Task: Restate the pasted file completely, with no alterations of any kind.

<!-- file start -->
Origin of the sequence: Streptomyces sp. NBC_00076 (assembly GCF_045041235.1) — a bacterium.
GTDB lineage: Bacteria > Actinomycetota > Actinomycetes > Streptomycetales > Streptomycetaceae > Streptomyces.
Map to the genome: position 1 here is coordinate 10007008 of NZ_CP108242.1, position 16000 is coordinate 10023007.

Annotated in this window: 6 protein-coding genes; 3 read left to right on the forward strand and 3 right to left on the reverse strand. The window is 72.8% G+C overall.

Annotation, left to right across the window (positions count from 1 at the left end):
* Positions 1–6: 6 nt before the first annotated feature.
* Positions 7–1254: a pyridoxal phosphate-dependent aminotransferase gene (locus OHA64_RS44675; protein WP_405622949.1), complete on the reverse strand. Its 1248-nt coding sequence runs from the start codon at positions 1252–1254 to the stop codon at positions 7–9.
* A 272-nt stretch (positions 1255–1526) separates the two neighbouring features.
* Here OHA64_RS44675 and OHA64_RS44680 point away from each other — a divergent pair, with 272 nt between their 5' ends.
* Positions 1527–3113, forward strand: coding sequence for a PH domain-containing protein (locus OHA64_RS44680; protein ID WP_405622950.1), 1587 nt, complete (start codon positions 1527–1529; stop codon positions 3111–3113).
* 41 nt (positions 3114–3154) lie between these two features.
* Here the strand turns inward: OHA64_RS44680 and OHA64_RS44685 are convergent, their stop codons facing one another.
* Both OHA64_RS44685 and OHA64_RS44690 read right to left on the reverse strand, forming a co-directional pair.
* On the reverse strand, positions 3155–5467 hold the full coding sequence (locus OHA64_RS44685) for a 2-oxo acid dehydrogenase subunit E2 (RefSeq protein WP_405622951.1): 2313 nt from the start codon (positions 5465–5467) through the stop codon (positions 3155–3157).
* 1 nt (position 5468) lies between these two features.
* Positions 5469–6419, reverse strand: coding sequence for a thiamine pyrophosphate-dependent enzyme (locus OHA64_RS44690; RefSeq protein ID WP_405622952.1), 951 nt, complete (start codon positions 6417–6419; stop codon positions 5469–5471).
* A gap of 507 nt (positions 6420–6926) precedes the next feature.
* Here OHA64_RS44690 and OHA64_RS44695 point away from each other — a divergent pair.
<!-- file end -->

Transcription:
Origin of the sequence: Streptomyces sp. NBC_00076 (assembly GCF_045041235.1) — a bacterium.
GTDB lineage: Bacteria > Actinomycetota > Actinomycetes > Streptomycetales > Streptomycetaceae > Streptomyces.
Map to the genome: position 1 here is coordinate 10007008 of NZ_CP108242.1, position 16000 is coordinate 10023007.

Annotated in this window: 6 protein-coding genes; 3 read left to right on the forward strand and 3 right to left on the reverse strand. The window is 72.8% G+C overall.

Annotation, left to right across the window (positions count from 1 at the left end):
* Positions 1–6: 6 nt before the first annotated feature.
* Positions 7–1254: a pyridoxal phosphate-dependent aminotransferase gene (locus OHA64_RS44675; protein WP_405622949.1), complete on the reverse strand. Its 1248-nt coding sequence runs from the start codon at positions 1252–1254 to the stop codon at positions 7–9.
* A 272-nt stretch (positions 1255–1526) separates the two neighbouring features.
* Here OHA64_RS44675 and OHA64_RS44680 point away from each other — a divergent pair, with 272 nt between their 5' ends.
* Positions 1527–3113, forward strand: coding sequence for a PH domain-containing protein (locus OHA64_RS44680; protein ID WP_405622950.1), 1587 nt, complete (start codon positions 1527–1529; stop codon positions 3111–3113).
* 41 nt (positions 3114–3154) lie between these two features.
* Here the strand turns inward: OHA64_RS44680 and OHA64_RS44685 are convergent, their stop codons facing one another.
* Both OHA64_RS44685 and OHA64_RS44690 read right to left on the reverse strand, forming a co-directional pair.
* On the reverse strand, positions 3155–5467 hold the full coding sequence (locus OHA64_RS44685) for a 2-oxo acid dehydrogenase subunit E2 (RefSeq protein WP_405622951.1): 2313 nt from the start codon (positions 5465–5467) through the stop codon (positions 3155–3157).
* 1 nt (position 5468) lies between these two features.
* Positions 5469–6419, reverse strand: coding sequence for a thiamine pyrophosphate-dependent enzyme (locus OHA64_RS44690; RefSeq protein ID WP_405622952.1), 951 nt, complete (start codon positions 6417–6419; stop codon positions 5469–5471).
* A gap of 507 nt (positions 6420–6926) precedes the next feature.
* Here OHA64_RS44690 and OHA64_RS44695 point away from each other — a divergent pair.